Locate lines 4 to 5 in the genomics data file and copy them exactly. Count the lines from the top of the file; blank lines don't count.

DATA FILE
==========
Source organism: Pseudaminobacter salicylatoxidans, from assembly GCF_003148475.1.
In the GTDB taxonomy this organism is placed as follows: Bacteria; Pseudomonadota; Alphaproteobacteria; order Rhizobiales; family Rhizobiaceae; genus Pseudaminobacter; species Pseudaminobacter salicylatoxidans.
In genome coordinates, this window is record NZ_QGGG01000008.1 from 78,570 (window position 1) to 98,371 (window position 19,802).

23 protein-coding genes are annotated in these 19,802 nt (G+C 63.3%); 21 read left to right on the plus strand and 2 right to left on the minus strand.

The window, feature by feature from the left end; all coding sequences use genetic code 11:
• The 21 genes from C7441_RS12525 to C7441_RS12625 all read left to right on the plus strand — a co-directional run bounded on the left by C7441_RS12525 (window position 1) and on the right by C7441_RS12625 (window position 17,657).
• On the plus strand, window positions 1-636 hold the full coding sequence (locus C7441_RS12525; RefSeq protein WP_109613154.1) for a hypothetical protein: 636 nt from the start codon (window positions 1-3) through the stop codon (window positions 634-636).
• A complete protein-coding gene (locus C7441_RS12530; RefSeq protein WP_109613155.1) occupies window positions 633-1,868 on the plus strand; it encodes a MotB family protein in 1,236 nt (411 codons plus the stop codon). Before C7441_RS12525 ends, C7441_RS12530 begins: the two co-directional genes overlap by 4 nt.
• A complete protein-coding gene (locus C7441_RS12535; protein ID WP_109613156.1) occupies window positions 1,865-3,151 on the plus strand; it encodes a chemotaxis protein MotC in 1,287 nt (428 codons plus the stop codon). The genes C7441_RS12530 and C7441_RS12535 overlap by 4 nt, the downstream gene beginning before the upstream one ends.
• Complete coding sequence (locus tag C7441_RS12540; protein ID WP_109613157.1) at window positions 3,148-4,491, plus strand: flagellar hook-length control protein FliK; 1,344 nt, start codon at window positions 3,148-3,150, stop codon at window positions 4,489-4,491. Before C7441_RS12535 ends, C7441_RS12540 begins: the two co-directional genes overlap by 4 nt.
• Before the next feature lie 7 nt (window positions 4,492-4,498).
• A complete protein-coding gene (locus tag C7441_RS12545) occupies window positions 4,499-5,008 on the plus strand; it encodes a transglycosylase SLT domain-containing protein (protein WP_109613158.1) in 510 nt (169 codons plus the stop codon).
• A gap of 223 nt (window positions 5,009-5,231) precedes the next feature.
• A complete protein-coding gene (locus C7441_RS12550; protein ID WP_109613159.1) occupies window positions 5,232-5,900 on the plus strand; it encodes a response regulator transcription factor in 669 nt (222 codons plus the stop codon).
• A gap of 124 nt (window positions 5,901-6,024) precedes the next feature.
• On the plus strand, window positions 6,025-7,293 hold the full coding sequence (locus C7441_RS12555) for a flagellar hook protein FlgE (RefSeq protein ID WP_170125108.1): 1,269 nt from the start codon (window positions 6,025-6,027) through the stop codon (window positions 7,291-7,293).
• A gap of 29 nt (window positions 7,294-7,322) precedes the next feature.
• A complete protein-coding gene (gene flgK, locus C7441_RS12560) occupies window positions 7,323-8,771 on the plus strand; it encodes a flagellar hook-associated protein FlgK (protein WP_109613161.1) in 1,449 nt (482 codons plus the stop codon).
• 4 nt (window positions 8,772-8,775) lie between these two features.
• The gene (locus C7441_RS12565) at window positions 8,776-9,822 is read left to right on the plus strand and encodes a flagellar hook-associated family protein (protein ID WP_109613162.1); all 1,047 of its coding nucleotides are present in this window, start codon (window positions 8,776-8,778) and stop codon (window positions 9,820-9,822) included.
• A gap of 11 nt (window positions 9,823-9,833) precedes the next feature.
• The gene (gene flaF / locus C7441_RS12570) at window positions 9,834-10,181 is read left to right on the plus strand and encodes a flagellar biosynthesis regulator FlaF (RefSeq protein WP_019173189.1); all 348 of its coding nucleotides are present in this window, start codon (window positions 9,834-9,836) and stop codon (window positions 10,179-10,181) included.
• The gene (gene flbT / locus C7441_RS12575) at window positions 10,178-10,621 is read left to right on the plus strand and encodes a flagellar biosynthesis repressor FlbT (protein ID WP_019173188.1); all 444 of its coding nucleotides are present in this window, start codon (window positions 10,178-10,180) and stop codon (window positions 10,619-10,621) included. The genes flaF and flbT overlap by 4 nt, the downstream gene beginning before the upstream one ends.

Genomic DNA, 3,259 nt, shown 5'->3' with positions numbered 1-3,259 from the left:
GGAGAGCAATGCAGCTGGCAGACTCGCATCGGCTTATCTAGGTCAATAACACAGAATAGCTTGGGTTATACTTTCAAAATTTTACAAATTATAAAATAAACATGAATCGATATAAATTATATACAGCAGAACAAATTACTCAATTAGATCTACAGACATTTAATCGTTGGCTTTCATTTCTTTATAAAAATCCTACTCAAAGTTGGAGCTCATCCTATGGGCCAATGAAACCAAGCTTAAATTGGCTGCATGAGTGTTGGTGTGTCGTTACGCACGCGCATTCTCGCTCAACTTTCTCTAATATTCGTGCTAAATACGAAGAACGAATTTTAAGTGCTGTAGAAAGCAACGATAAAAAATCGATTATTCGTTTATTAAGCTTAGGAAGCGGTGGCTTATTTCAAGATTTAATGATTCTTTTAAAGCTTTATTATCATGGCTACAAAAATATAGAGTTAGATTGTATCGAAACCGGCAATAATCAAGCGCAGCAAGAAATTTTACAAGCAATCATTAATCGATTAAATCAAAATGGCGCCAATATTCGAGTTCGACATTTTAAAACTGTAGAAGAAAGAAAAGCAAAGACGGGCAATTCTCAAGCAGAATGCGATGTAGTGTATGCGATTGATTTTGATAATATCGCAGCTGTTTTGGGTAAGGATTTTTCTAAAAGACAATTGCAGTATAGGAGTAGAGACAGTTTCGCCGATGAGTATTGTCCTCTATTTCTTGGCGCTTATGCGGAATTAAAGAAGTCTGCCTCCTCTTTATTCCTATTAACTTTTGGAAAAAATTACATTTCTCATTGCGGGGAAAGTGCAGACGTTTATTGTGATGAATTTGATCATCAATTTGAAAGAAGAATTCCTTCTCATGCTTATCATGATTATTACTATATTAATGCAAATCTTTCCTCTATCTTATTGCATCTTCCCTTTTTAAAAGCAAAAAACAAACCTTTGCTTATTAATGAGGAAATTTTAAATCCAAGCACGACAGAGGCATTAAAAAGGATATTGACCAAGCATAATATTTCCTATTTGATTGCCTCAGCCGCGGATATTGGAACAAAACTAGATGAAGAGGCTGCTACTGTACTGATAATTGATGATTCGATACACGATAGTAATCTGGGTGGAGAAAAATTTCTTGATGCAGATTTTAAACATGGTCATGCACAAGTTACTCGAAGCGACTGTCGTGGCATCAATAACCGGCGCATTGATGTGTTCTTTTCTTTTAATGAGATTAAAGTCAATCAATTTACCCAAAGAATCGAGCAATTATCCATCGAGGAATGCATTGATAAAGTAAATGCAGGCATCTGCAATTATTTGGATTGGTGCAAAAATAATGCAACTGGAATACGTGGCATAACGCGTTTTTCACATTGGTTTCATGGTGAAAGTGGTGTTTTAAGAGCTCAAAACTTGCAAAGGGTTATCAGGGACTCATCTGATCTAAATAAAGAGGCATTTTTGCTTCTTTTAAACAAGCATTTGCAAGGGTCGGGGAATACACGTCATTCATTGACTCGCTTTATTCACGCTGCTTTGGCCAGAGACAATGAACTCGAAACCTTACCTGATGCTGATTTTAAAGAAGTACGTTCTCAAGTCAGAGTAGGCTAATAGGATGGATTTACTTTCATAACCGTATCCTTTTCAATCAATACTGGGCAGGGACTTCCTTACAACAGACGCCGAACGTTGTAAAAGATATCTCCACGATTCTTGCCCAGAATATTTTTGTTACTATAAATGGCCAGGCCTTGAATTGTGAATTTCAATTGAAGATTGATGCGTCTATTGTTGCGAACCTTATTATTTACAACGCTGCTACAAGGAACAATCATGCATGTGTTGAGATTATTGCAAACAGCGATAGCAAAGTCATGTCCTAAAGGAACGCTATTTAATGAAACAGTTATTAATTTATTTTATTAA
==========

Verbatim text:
23 protein-coding genes are annotated in these 19,802 nt (G+C 63.3%); 21 read left to right on the plus strand and 2 right to left on the minus strand.

The window, feature by feature from the left end; all coding sequences use genetic code 11: